J-Term credit hours will count toward a student’s registration status (part-time or full-time) to determine academic standing in the spring. However, financially, the J-term course will be charged separately from the tuition for the semester. For example, a student who is enrolled in 9 credit hours in the spring and 3 credit hours for the J-Term will be considered a full-time student in the spring. 

Will financial aid be available?

Federal and state financial aid will be available and the hours taken during J-Term will be added to all other credit hours taken during spring semester to determine overall enrollment. For example, a student enrolled in 3 credit hours during J-Term and 9 credit hours during the spring semester will be considered full time with 12 credits for federal and state financial aid. Institutional scholarships will not be available for J-Term, thus a student in the same scenario would be considered enrolled for 9 credits when determining institutional aid eligibility. We must have a 2022-23 Free Application for Federal Student Aid, and have a complete financial aid file to be considered for federal and state aid. J-Term will be its own line item on the bill, separate from all other sessions in the spring semester.

If you have questions, contact the Financial Aid office at, call 504-865-3231, or schedule a time to meet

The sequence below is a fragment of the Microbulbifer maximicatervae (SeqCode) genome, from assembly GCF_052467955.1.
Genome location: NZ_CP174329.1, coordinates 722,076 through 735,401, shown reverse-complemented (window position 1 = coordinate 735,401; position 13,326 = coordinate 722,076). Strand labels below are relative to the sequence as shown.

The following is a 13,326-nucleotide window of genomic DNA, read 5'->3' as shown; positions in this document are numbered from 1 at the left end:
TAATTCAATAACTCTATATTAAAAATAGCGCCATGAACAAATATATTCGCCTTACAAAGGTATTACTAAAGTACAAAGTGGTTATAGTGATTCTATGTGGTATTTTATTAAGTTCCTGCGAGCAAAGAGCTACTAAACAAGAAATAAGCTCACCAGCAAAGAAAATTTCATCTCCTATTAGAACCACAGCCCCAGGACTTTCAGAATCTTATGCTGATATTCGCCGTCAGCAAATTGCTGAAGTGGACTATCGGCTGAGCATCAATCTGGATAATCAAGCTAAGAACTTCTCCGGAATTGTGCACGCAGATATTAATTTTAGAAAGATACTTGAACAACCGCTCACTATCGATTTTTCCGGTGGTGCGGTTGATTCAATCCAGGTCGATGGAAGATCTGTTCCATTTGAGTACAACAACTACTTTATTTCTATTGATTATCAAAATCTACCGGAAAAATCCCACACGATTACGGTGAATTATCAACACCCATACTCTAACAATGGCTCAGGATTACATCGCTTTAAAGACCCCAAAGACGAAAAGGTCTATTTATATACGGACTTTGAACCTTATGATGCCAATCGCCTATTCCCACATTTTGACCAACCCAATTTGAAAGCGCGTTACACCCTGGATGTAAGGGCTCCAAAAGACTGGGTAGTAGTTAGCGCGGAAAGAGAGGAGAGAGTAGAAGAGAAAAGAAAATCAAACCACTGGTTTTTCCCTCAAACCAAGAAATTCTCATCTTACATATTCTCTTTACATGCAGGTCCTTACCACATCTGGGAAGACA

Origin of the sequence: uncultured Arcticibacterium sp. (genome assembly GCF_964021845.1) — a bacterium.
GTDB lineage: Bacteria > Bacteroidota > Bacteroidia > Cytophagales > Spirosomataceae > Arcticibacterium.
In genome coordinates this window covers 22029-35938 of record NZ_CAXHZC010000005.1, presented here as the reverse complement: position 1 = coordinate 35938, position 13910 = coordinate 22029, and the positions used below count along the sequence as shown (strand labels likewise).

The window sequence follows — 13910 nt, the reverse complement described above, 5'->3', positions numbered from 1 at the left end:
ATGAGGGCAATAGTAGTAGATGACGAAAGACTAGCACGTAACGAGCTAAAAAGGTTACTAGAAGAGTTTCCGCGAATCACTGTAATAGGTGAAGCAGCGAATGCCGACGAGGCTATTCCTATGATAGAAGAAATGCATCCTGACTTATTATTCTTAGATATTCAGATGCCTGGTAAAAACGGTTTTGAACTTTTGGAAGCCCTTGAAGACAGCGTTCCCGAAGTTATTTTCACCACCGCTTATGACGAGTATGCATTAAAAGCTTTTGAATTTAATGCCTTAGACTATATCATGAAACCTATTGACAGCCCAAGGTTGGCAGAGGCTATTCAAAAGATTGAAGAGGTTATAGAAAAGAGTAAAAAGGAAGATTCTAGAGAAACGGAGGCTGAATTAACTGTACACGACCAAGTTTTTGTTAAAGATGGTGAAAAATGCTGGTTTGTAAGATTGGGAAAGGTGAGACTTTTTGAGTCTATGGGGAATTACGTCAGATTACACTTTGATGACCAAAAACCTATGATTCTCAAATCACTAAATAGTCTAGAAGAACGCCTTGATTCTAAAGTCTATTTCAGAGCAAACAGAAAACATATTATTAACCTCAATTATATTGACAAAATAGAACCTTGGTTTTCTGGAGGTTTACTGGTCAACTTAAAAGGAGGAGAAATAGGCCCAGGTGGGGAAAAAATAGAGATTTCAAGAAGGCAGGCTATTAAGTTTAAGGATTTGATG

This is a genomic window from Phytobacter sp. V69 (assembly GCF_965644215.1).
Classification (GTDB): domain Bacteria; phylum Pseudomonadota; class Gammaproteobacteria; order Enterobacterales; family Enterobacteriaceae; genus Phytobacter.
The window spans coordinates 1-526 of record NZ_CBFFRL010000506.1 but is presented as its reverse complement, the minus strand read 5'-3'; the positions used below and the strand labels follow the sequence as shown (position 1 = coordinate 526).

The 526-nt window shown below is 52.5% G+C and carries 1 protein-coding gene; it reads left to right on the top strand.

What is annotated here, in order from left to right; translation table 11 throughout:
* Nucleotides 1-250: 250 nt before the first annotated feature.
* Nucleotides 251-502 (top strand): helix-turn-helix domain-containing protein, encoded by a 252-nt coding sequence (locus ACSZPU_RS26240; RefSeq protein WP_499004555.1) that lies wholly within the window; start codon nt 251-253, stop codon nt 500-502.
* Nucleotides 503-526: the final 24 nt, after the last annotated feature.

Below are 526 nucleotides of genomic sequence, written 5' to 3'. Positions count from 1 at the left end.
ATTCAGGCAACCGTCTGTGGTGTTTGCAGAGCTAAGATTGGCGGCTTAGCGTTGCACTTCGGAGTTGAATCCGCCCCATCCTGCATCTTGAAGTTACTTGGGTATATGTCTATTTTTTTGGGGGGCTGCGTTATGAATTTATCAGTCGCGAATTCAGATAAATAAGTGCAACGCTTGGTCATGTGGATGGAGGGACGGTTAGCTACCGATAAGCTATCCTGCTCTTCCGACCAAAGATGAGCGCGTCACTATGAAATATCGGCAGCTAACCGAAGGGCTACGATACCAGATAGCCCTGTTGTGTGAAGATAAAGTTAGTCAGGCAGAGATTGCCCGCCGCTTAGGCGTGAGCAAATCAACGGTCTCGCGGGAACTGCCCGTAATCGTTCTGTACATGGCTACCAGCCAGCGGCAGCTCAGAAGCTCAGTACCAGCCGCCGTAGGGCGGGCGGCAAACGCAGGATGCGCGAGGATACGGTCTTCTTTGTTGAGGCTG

May I live in the residence hall during J-Term?

As the J-term is online for the Spring 2023 semester, the residence halls will be closed during this time. Move in for new and returning students is Sunday January 15, 2023 beginning at 9 a.m.  Residential Life will send move-in instructions.  

What dining locations are open during J-Term?

For a full list of dining locations and their hours of operation during J-Term, visit the Dining Services website. Food service locations will be limited based on enrollment and number of students attending the various locations. Some of the services provided at the locations will be limited over the winter break.

What Loyola services will be available?

The University Sports Complex will be open during the following hours of operation:

  • Monday – Friday: 8 a.m. – 8 p.m.
  • Saturday: 9 a.m. – 8 p.m.
  • Sunday: 1 p.m. – 8 p.m.         
  • Closed on some holidays

The Student Success Center, Career Center, and Center for International Education will be open to assist students during J-Term. 

What services are available at the library during J-Term?

Monroe Library building hours:

  • Tuesday, January 3 – Friday, January 13
  • Monday – Friday: 8 a.m. – 5 p.m.
  • Saturday and Sunday: Closed
  • Monday, Jan 16:  Holiday hours 11 a.m. – 10 p.m. 

As all J-term courses are online, library support is available remotely:

  • Contact your librarian liaison for research consultations via Zoom. 
  • Most library resources are available remotely, using your Microsoft account for authentication. Go to for library resources and follow up with your liaison, if you have questions. 
  • Interlibrary loan is available and should be quick enough to receive articles electronically during J-Term. 
  • If your course has streaming video or an etextbook, they will be available in Canvas. 

All information is subject to change, and is updated as of October 18, 2022.